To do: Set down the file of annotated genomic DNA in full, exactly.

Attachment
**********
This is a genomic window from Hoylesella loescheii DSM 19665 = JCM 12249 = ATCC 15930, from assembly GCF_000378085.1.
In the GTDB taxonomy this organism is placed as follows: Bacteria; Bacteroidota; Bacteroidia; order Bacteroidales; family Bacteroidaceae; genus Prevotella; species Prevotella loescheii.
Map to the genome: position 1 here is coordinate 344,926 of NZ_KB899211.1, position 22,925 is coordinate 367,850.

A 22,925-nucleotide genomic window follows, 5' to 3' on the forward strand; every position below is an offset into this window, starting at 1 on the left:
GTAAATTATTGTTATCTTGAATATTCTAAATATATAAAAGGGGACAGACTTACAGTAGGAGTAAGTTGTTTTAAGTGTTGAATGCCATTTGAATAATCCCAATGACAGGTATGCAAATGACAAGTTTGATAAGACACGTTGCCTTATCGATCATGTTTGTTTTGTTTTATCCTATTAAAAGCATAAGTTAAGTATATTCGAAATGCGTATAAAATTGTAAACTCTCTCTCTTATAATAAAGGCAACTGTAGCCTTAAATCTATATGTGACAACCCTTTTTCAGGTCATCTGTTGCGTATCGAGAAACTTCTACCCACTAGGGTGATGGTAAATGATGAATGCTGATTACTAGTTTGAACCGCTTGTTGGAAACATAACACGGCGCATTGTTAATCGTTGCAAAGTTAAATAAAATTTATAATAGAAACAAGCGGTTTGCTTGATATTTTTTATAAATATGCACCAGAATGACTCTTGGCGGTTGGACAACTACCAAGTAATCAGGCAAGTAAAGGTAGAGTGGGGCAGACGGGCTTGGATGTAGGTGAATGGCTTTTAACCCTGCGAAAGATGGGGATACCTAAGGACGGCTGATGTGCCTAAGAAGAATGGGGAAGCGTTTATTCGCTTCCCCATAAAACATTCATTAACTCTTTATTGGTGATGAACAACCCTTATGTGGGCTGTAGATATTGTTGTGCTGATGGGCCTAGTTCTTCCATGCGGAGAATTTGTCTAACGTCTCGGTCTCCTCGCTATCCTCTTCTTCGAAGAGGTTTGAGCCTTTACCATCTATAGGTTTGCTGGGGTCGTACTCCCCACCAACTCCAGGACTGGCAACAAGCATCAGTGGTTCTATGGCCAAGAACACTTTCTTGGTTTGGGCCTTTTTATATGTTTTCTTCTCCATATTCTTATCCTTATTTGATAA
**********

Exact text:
This is a genomic window from Hoylesella loescheii DSM 19665 = JCM 12249 = ATCC 15930, from assembly GCF_000378085.1.
In the GTDB taxonomy this organism is placed as follows: Bacteria; Bacteroidota; Bacteroidia; order Bacteroidales; family Bacteroidaceae; genus Prevotella; species Prevotella loescheii.
Map to the genome: position 1 here is coordinate 344,926 of NZ_KB899211.1, position 22,925 is coordinate 367,850.

A 22,925-nucleotide genomic window follows, 5' to 3' on the forward strand; every position below is an offset into this window, starting at 1 on the left:
GTAAATTATTGTTATCTTGAATATTCTAAATATATAAAAGGGGACAGACTTACAGTAGGAGTAAGTTGTTTTAAGTGTTGAATGCCATTTGAATAATCCCAATGACAGGTATGCAAATGACAAGTTTGATAAGACACGTTGCCTTATCGATCATGTTTGTTTTGTTTTATCCTATTAAAAGCATAAGTTAAGTATATTCGAAATGCGTATAAAATTGTAAACTCTCTCTCTTATAATAAAGGCAACTGTAGCCTTAAATCTATATGTGACAACCCTTTTTCAGGTCATCTGTTGCGTATCGAGAAACTTCTACCCACTAGGGTGATGGTAAATGATGAATGCTGATTACTAGTTTGAACCGCTTGTTGGAAACATAACACGGCGCATTGTTAATCGTTGCAAAGTTAAATAAAATTTATAATAGAAACAAGCGGTTTGCTTGATATTTTTTATAAATATGCACCAGAATGACTCTTGGCGGTTGGACAACTACCAAGTAATCAGGCAAGTAAAGGTAGAGTGGGGCAGACGGGCTTGGATGTAGGTGAATGGCTTTTAACCCTGCGAAAGATGGGGATACCTAAGGACGGCTGATGTGCCTAAGAAGAATGGGGAAGCGTTTATTCGCTTCCCCATAAAACATTCATTAACTCTTTATTGGTGATGAACAACCCTTATGTGGGCTGTAGATATTGTTGTGCTGATGGGCCTAGTTCTTCCATGCGGAGAATTTGTCTAACGTCTCGGTCTCCTCGCTATCCTCTTCTTCGAAGAGGTTTGAGCCTTTACCATCTATAGGTTTGCTGGGGTCGTACTCCCCACCAACTCCAGGACTGGCAACAAGCATCAGTGGTTCTATGGCCAAGAACACTTTCTTGGTTTGGGCCTTTTTATATGTTTTCTTCTCCATATTCTTATCCTTATTTGATAA